To my knowledge, Serbis is the first film to equate third-world life in the late capitalist era to squatting in a rundown porn palace. Mike Judge, who predicted in Idiocracy that Starbucks will one day sell handjobs, would feel thoroughly validated to see the goings on in the Family Theater, the last of a Filipino theater chain run by a family that’s as defunct as its business. The movie house, showing softcore double bills, amounts to a fence for patrons seeking sex among a battalion of teenage hos and gigolos waiting in the aisles. Theater owner Nanay (Gina Parneo), a proud but put-upon Joan Crawford-type matriarch, is busy battling her husband in divorce court, leaving her employees biding their time in the theater as they await how the breakup will affect their jobs. For the most part, they sit around shooting the shit while lounging in a maze-like complex of rooms and corridors within the dilapidated grandeur of the theater. Mendoza manages to make their dead time feel alive with serpentine camera movements a la Paul Morrissey, scrutinizing both the peeling paint on the walls and the texture of people’s skin (most memorably a boil on one man’s ass that’s the size of a quarter). Mendoza’s intimate focus on people’s bodies, down to the last private inch, doesn’t so much objectify them as reflect their self-objectification, fetishizing and fussing over their only personal assets in an impoverished economy of lust. When Nanay finally shows up, she tries her best to keep her employees in line, admonishing her projectionist for getting an on-the-job blowjob from a transsexual who’s set up shop in the theater. Nanay’s efforts to enforce professionalism amount to spitting in a sea of illicit sex roiling under the silver screen, interrupted only when a stray goat charges into the screening room. Absurdly comic and harrowingly explicit, Serbis feels too surreal and conceptual to be taken as docu-verisimilitude, but it needn’t settle for such conventions when every frame is alive, breathing dank sweat and sighing desperation. This house of sin and cinema runs by its own rules.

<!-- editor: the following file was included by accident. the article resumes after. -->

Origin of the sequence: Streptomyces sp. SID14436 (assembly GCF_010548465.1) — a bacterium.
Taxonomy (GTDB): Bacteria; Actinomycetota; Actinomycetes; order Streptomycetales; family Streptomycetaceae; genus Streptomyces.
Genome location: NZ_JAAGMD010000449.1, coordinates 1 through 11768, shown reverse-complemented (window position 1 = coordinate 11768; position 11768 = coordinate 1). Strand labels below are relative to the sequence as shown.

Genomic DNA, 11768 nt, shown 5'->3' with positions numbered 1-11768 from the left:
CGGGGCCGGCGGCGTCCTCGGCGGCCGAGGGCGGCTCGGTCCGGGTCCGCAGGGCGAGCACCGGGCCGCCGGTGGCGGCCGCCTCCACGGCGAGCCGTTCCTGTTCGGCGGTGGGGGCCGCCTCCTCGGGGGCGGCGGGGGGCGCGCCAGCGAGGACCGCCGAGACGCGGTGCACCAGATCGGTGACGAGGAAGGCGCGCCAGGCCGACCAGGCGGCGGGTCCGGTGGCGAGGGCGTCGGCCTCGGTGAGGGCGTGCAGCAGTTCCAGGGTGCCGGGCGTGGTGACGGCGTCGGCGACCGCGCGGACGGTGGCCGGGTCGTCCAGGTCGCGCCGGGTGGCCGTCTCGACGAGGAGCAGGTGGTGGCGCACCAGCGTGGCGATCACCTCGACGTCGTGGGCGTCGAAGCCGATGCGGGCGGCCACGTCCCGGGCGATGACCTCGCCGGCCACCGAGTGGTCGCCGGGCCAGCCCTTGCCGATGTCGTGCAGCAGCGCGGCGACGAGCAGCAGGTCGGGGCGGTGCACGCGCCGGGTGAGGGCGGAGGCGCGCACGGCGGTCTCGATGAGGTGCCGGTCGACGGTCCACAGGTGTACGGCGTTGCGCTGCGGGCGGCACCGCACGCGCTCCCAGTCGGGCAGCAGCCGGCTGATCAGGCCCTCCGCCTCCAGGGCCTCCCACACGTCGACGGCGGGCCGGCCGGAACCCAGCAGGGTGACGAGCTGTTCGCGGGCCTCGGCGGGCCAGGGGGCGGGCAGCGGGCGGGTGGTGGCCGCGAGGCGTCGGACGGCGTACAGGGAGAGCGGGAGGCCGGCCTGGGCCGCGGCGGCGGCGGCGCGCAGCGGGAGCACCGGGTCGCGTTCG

- 90 min
- Brillante Mendoza
- Armando Lao, Boots Agbayani Pastor
- Gina Pareño, Dan Alvaro, Mercedes Cabral, Julio Diaz, Bobby Jerome Go, Roxanne Jordan, Jacklyn Jose, Kristoffer King, Coco Martin
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